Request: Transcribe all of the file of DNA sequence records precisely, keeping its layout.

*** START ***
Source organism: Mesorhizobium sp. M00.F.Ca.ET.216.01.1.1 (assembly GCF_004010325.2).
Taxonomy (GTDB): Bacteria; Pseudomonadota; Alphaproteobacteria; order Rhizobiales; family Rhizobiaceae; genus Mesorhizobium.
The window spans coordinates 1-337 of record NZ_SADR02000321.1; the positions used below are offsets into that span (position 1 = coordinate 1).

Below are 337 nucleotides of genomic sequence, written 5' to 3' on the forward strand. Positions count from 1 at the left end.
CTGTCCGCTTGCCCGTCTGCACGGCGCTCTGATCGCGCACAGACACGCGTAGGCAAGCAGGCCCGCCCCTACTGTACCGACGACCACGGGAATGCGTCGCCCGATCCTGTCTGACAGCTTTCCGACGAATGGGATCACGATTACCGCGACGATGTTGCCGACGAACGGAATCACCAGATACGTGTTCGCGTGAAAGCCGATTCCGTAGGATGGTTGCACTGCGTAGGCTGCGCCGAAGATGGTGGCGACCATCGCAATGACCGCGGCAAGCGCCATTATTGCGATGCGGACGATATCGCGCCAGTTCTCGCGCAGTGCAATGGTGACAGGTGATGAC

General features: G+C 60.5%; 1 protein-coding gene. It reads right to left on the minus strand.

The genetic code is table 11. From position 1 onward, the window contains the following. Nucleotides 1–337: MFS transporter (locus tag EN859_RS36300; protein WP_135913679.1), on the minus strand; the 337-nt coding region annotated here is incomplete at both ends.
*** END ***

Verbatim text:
Source organism: Mesorhizobium sp. M00.F.Ca.ET.216.01.1.1 (assembly GCF_004010325.2).
Taxonomy (GTDB): Bacteria; Pseudomonadota; Alphaproteobacteria; order Rhizobiales; family Rhizobiaceae; genus Mesorhizobium.
The window spans coordinates 1-337 of record NZ_SADR02000321.1; the positions used below are offsets into that span (position 1 = coordinate 1).

Below are 337 nucleotides of genomic sequence, written 5' to 3' on the forward strand. Positions count from 1 at the left end.
CTGTCCGCTTGCCCGTCTGCACGGCGCTCTGATCGCGCACAGACACGCGTAGGCAAGCAGGCCCGCCCCTACTGTACCGACGACCACGGGAATGCGTCGCCCGATCCTGTCTGACAGCTTTCCGACGAATGGGATCACGATTACCGCGACGATGTTGCCGACGAACGGAATCACCAGATACGTGTTCGCGTGAAAGCCGATTCCGTAGGATGGTTGCACTGCGTAGGCTGCGCCGAAGATGGTGGCGACCATCGCAATGACCGCGGCAAGCGCCATTATTGCGATGCGGACGATATCGCGCCAGTTCTCGCGCAGTGCAATGGTGACAGGTGATGAC

General features: G+C 60.5%; 1 protein-coding gene. It reads right to left on the minus strand.

The genetic code is table 11. From position 1 onward, the window contains the following. Nucleotides 1–337: MFS transporter (locus tag EN859_RS36300; protein WP_135913679.1), on the minus strand; the 337-nt coding region annotated here is incomplete at both ends.